As lesbian bars are closing across the country and the number of articles on the slow decline of those identifying as lesbians increases, today we honor and uplift lesbian voices, culture, and history. Let’s celebrate by scrolling through some feeds and following social media accounts that are doing it best.
You’ve probably heard of Herstory; its founder, creative producer Kelly Rakowski, has been interviewed and written about by the likes of Marie Claire, i-D, Vice, and more—and with good reason. Herstory highlights lesbian culture, from “pop culture to high art,” with images dating back to the 1800s. Followers can look forward to vintage film stills, photographs, pins, journal excerpts, and magazine covers and spreads, as well as a few contemporary images and so much more. Just one thing: Prepare yourself for a lot of Jodie Foster posts (all of which Rakowski tags as #unfollow for the Foster haters).
As part of Herstory, Rakowski also began curating the ever-popular (and inclusive) Herstory Personals, text-based personal ads inspired by On Our Backs magazine’s personals that picked up so much traction it eventually needed its own account. Those looking for love should not hesitate to follow and submit to the account Rakowski describes as “the anti-Tinder.” Plus, the main Herstory account features the love connections its personals made possible!
Rakowski started Herstory in 2014 after looking through the digital archives of Lesbian Herstory Archives and wanting to share what she found with friends. Three years later, accounts and projects like Herstory are still hard to come by on social media, and in general, which makes efforts like these even more relevant and important. (Yes, that is an invitation to start your own.)
Not to be confused with Rakowski’s Herstory, Lesbian Herstory Archives is “the world’s largest collection of materials by and about lesbians and their communities” and exactly where Rakowski got her inspiration. Located in Park Slope, Brooklyn, Lesbian Herstory Archives hosts tours, arts workshops, and lesbian studies classes and curates traveling exhibits perfect for those who can’t make it to New York. Its archives are unparalleled, available online, and open for use by request.
Though Lesbian Herstory Archives has just begun posting on Instagram, followers can check out some of its vintage t-shirt collection, peer into the Japanese-English Dyketionary, and take a look at Joan Jubela’s 1980 “softball box.” The account is perfect for people who can’t visit the archives in person, but still want to keep up with their history.
Award-winning lesbian website and feminist online community Autostraddle has been making waves since its inception in 2009. With a number of columns and articles on virtually every topic imaginable, and not only those specific to lesbians, the reader-supported website has something for everybody. Autostraddle’s mission, “we want women to feel good about themselves, we want equality and visibility for all marginalized groups and ultimately, we’d like to change the world,” rings especially true when considering that it hosts inclusive meet-ups, parties, and A-camp, all of which further connect LBGTQ people from all over.
Autostraddle’s Instagram account features updates on its latest essays; snapshots from Dinah Shore and the GLAAD awards red carpet; photos of readers who submit to its Queer IRL gallery; Saturday comics; new merch alerts; and much more. Follow the account to keep up with the latest in everything queer, and don’t forget to check out their enamel pins—because who doesn’t need more pins?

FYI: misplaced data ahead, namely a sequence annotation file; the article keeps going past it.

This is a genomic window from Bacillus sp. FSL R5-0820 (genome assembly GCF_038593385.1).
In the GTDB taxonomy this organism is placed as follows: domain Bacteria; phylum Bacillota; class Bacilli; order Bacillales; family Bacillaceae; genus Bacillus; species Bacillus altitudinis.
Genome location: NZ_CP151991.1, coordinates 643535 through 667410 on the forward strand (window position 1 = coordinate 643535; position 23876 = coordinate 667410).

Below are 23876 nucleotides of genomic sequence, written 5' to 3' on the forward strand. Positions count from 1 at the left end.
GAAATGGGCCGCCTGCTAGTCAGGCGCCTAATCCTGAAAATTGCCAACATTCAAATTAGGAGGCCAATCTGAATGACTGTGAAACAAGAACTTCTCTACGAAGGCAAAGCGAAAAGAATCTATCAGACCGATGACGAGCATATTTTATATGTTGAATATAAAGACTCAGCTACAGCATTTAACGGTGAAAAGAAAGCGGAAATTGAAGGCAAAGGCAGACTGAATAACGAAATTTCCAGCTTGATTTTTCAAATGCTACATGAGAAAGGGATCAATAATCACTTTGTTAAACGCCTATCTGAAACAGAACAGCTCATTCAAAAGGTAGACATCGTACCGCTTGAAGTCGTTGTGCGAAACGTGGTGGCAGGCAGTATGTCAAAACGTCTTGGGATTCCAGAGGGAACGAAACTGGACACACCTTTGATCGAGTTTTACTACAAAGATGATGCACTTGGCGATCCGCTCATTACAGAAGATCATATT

4. Go Magazine
Go Magazine calls itself “the cultural roadmap for city girls everywhere,” and in providing the free lesbian magazine to women in 25 cities, it’s a well-earned title. Alongside news, horoscopes, and articles on LGBTQ issues, readers can look forward to interviews with LGBTQ icons, safe travel recommendations, reviews of LGBTQ businesses nationwide, and health and advice columns. At the end of last year, the magazine welcomed former AfterEllen Editor-in-Chief Trish Bendix, so there’s no doubt that even more compelling new content is yet to come.
Following Go Magazine’s Instagram feels like following your best friend who posts a lot of relevant, necessary, and funny memes, but they also post film stills, the latest in LGBTQ news, photos from past and present protests, and, of course, the best of Dinah. But, really, don’t be ashamed to follow for all of the memes.
This list wouldn’t be complete without bringing into focus people who strive for change within industries known for their lack of inclusion. Tech is one of the industries that continues to talk about a need for diversity but does little to make effective change. Enter Lesbians Who Tech, “a community of Queer Women in or around tech (and the people who love them).” Founded by Leanne Pittsford, Lesbians Who Tech aims to visibilize lesbian leaders in the tech industry and beyond, connect lesbians within the workplace, “get more women and lesbians in technology,” and connect LGBTQ and women’s organizations to queer women within the tech community in order to help raise awareness.
Lesbians Who Tech share their latest efforts and events on Instagram. Follow for inclusive queer inspiration, stay to see yourself in their posts one day.
These are just a handful of Instagram accounts that highlight lesbian culture and history, and that are made for and run by lesbians and LGBTQ people. What accounts do you follow that center on lesbian voices, culture, and history? Help make them visible by sharing in the comments.